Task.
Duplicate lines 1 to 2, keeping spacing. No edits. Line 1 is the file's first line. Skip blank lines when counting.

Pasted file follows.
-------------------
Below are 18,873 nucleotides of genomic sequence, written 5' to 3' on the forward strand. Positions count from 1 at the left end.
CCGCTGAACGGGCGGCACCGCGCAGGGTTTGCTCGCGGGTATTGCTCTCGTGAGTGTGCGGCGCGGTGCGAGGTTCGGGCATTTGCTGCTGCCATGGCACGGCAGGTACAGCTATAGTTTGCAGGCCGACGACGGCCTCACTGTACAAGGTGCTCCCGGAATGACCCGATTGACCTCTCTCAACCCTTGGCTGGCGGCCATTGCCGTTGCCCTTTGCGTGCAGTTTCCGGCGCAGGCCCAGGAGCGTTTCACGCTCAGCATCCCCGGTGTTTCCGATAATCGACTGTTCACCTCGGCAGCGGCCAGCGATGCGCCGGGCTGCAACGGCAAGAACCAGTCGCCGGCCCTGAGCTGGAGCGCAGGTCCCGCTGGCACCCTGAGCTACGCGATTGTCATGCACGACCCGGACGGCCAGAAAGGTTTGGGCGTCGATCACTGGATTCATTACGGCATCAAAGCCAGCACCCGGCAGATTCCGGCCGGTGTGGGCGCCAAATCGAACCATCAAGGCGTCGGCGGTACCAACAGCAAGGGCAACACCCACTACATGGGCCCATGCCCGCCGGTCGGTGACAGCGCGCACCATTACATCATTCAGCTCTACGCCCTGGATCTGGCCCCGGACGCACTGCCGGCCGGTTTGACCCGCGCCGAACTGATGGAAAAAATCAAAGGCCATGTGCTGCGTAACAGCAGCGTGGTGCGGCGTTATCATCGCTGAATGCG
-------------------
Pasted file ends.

Below are 18,873 nucleotides of genomic sequence, written 5' to 3' on the forward strand. Positions count from 1 at the left end.
CCGCTGAACGGGCGGCACCGCGCAGGGTTTGCTCGCGGGTATTGCTCTCGTGAGTGTGCGGCGCGGTGCGAGGTTCGGGCATTTGCTGCTGCCATGGCACGGCAGGTACAGCTATAGTTTGCAGGCCGACGACGGCCTCACTGTACAAGGTGCTCCCGGAATGACCCGATTGACCTCTCTCAACCCTTGGCTGGCGGCCATTGCCGTTGCCCTTTGCGTGCAGTTTCCGGCGCAGGCCCAGGAGCGTTTCACGCTCAGCATCCCCGGTGTTTCCGATAATCGACTGTTCACCTCGGCAGCGGCCAGCGATGCGCCGGGCTGCAACGGCAAGAACCAGTCGCCGGCCCTGAGCTGGAGCGCAGGTCCCGCTGGCACCCTGAGCTACGCGATTGTCATGCACGACCCGGACGGCCAGAAAGGTTTGGGCGTCGATCACTGGATTCATTACGGCATCAAAGCCAGCACCCGGCAGATTCCGGCCGGTGTGGGCGCCAAATCGAACCATCAAGGCGTCGGCGGTACCAACAGCAAGGGCAACACCCACTACATGGGCCCATGCCCGCCGGTCGGTGACAGCGCGCACCATTACATCATTCAGCTCTACGCCCTGGATCTGGCCCCGGACGCACTGCCGGCCGGTTTGACCCGCGCCGAACTGATGGAAAAAATCAAAGGCCATGTGCTGCGTAACAGCAGCGTGGTGCGGCGTTATCATCGCTGAATGCG